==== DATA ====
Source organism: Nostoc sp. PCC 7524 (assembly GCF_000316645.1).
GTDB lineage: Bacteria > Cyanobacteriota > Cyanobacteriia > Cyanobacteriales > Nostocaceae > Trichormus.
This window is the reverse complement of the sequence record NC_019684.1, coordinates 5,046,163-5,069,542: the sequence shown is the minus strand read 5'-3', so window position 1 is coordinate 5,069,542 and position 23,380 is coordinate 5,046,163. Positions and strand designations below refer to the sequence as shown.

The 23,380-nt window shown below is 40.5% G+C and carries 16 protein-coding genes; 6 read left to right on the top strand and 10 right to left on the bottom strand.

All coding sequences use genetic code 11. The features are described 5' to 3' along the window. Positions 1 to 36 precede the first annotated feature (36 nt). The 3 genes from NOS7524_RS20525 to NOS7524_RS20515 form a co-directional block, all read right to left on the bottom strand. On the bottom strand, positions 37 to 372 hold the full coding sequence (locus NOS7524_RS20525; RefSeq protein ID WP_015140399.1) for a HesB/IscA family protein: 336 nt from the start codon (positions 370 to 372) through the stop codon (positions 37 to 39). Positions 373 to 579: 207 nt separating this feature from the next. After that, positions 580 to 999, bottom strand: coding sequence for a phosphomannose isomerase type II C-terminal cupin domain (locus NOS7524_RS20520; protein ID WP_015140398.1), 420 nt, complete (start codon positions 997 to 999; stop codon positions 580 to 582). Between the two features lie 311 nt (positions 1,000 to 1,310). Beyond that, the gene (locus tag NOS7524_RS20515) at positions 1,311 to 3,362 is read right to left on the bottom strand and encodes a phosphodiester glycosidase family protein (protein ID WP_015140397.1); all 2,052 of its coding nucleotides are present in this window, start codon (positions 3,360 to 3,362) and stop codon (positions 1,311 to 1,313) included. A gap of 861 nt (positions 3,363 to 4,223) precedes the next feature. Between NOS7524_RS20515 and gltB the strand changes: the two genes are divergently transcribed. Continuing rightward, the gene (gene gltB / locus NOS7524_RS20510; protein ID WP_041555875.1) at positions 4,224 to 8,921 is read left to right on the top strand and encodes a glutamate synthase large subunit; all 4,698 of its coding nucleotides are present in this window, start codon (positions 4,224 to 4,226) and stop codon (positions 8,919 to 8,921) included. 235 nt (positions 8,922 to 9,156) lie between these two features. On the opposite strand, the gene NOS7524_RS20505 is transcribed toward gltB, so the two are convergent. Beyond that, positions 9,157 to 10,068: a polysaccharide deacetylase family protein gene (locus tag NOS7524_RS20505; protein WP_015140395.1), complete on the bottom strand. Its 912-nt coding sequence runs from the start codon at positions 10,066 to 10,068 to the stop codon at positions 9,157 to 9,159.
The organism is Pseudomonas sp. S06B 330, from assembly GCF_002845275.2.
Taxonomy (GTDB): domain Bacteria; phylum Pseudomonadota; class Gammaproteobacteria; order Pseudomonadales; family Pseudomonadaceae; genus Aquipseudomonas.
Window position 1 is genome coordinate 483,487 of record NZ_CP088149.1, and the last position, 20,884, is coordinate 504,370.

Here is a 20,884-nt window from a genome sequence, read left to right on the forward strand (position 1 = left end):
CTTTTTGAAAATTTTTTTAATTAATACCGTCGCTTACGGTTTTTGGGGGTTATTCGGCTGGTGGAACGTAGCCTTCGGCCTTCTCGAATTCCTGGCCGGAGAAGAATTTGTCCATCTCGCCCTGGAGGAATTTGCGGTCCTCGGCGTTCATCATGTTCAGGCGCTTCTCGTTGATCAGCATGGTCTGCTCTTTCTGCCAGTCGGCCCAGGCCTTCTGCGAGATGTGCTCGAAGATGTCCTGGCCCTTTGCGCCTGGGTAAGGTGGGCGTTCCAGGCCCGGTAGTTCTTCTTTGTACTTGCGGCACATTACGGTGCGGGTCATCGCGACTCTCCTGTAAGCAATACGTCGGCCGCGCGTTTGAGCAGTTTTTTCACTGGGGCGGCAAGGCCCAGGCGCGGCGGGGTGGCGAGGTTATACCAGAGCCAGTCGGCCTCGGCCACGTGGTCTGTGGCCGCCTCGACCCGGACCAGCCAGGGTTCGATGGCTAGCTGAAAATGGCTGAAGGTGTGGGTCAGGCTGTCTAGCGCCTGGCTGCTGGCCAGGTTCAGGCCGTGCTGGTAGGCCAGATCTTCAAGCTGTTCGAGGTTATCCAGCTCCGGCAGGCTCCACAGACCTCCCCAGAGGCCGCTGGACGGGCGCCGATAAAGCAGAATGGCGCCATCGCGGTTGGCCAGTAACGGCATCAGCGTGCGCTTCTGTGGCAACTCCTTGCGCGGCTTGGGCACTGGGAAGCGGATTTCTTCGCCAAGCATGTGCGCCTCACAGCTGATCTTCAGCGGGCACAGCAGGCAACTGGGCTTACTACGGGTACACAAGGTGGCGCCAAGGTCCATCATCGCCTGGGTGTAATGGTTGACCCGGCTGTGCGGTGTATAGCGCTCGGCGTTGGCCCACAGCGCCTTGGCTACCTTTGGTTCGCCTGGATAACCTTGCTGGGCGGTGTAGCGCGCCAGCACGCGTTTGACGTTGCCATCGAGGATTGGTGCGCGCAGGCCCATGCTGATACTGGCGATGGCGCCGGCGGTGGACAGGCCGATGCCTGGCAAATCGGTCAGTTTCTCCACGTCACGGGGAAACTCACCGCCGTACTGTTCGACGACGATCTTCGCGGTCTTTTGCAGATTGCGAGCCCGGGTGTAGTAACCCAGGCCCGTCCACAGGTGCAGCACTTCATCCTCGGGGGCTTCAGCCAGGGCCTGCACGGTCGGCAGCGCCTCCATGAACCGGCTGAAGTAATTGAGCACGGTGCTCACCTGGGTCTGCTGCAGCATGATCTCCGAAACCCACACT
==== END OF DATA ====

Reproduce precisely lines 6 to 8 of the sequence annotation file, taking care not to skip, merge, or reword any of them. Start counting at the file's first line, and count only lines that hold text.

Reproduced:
The organism is Pseudomonas sp. S06B 330, from assembly GCF_002845275.2.
Taxonomy (GTDB): domain Bacteria; phylum Pseudomonadota; class Gammaproteobacteria; order Pseudomonadales; family Pseudomonadaceae; genus Aquipseudomonas.
Window position 1 is genome coordinate 483,487 of record NZ_CP088149.1, and the last position, 20,884, is coordinate 504,370.